Evaporative and absorption cooling knowledge and implementation is documented well before any of today's religions even existed. Ancient Egyptians used large slabs of granite to cool Pharoah's chambers. While the heat outside rose to above 110 degrees, the main chamber for Pharoah and his people would stay a comfy, dry 80 degrees. In the evening, the granite slab would be slid to the outside (tons of granite moved by a vast array of manpower) where it lost it's heat during the low temperatures of the night. Before the outdoor temps rose again after dawn, this slab would be slid back into the chamber, where it would "absorb" the heat of the room all day long.

Ancient ice makers? Yes, desert nomads made ice even when the temps never dipped to freezing. How? By covering shallow pools of water at oasis's with straw. The straw would "absorb" the water and the cool, dry night winds would "evaporate" the water absorbed into the straw. This process of continuous evaporation would cool the surface of the water to below freezing. Just before dawn, the people would skim off the ice, put the ice into cooled earthen jars and store the ice in cool caves.

Not to take away from Carrier's designing mechanical means to implement the process of absorbtion and evaporation, but if we are going to talk about history of HVAC, we need to go a long time before mechanical refrigeration.
 

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Discussion Starter · #3 ·
show off!:cry:

That's a nice, and well worn out Carrier plug. However, we should not start the history of of evaporative cooling with "wathchu talin bout" Willis.

Evaporative and absorption cooling knowledge and implementation is documented well before any of today's religions even existed. Ancient Egyptians used large slabs of granite to cool Pharoah's chambers. While the heat outside rose to above 110 degrees, the main chamber for Pharoah and his people would stay a comfy, dry 80 degrees. In the evening, the granite slab would be slid to the outside (tons of granite moved by a vast array of manpower) where it lost it's heat during the low temperatures of the night. Before the outdoor temps rose again after dawn, this slab would be slid back into the chamber, where it would "absorb" the heat of the room all day long.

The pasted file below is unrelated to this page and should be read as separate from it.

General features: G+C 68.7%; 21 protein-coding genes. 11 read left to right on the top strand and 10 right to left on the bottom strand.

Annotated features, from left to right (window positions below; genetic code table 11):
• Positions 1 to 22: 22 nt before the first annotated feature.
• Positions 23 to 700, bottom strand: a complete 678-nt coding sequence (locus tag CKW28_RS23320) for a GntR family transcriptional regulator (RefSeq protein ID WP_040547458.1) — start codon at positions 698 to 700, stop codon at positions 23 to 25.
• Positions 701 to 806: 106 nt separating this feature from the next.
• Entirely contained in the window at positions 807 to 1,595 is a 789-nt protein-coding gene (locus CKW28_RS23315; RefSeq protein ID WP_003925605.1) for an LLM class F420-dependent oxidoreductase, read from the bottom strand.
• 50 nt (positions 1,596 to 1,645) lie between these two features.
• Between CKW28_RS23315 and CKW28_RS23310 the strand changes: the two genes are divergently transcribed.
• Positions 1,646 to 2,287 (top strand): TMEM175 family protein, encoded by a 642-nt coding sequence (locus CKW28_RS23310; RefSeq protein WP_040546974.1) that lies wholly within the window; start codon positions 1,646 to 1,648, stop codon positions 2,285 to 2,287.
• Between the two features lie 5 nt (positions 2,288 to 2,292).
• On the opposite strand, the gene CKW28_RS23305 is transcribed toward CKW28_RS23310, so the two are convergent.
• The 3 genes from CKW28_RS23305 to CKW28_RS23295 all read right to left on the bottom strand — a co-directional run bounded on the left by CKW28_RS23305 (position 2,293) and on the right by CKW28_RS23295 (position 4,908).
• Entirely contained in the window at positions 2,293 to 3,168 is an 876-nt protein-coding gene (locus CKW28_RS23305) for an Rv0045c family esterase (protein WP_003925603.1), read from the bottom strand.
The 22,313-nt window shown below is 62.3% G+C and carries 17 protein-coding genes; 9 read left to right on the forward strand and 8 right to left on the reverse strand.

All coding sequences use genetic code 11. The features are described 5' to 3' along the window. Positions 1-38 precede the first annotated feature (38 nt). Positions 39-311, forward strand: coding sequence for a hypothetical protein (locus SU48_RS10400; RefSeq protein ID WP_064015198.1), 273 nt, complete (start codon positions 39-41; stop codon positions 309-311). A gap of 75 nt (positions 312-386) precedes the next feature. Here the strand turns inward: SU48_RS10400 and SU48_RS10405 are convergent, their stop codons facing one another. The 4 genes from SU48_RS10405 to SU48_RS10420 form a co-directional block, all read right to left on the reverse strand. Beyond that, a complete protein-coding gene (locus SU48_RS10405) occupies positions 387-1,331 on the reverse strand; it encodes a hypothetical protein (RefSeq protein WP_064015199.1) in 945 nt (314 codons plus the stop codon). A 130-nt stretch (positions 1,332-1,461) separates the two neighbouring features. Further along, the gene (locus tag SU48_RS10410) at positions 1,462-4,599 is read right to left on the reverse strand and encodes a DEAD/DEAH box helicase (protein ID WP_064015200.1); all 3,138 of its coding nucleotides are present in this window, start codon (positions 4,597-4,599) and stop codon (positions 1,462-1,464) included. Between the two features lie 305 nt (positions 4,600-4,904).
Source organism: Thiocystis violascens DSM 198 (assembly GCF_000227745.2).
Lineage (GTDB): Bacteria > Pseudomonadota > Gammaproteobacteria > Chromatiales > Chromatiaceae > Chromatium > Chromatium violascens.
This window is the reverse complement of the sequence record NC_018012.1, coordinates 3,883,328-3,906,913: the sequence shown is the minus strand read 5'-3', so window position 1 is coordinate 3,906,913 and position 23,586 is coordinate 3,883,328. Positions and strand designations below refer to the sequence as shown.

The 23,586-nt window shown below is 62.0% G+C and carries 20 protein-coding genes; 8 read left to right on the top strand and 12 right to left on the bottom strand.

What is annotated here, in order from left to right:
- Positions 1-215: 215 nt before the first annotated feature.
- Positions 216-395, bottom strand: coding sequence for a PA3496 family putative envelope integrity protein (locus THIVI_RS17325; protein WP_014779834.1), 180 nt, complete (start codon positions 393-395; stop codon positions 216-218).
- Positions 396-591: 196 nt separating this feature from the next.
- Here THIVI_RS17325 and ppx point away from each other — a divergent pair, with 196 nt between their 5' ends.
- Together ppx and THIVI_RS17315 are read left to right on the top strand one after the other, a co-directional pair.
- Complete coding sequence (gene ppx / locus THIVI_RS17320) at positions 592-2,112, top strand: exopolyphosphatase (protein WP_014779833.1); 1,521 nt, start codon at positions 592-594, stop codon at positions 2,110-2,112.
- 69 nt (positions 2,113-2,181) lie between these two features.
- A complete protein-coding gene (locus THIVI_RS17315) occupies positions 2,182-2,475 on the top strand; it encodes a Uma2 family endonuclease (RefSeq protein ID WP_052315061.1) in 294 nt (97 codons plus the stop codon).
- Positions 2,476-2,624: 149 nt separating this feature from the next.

Ancient ice makers? Yes, desert nomads made ice even when the temps never dipped to freezing. How? By covering shallow pools of water at oasis's with straw. The straw would "absorb" the water and the cool, dry night winds would "evaporate" the water absorbed into the straw. This process of continuous evaporation would cool the surface of the water to below freezing. Just before dawn, the people would skim off the ice, put the ice into cooled earthen jars and store the ice in cool caves.

Not to take away from Carrier's designing mechanical means to implement the process of absorbtion and evaporation, but if we are going to talk about history of HVAC, we need to go a long time before mechanical refrigeration.
 

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That would be Baldloonie (John Mills) at another HVAC site. Good guy. We had dinner together at Comfortech and he helped my wife out with my luggage while I was in the hospital there.

It's hard to keep up with how fast companies are being bought and sold.
 

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That would be Baldloonie (John Mills) at another HVAC site. Good guy. We had dinner together at Comfortech and he helped my wife out with my luggage while I was in the hospital there.

It's hard to keep up with how fast companies are being bought and sold.
Well heck robo how many times have you've been brought and sold so to speak working for different companies.:laughing: Sorry couldn't resist a little joke there. Hope your doing better now. hang in there and don't mind my ribbing a little on the side I hope. Thank you very much.
 

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Well heck robo how many times have you've been brought and sold so to speak working for different companies.:laughing: Sorry couldn't resist a little joke there. Hope your doing better now. hang in there and don't mind my ribbing a little on the side I hope. Thank you very much.
In the positions that I have held since leaving the contracting business, I've been pretty much a work from home self motivator who does business on the road. The name on my paychecks, which have been bi-weekly and monthly and never the same, is nearly irrelevant to me. As far as I'm concerned, Pete Townsend is about on the money with;

Meet the new boss
Same as the old boss


Only I do seem to always get fooled again:yes: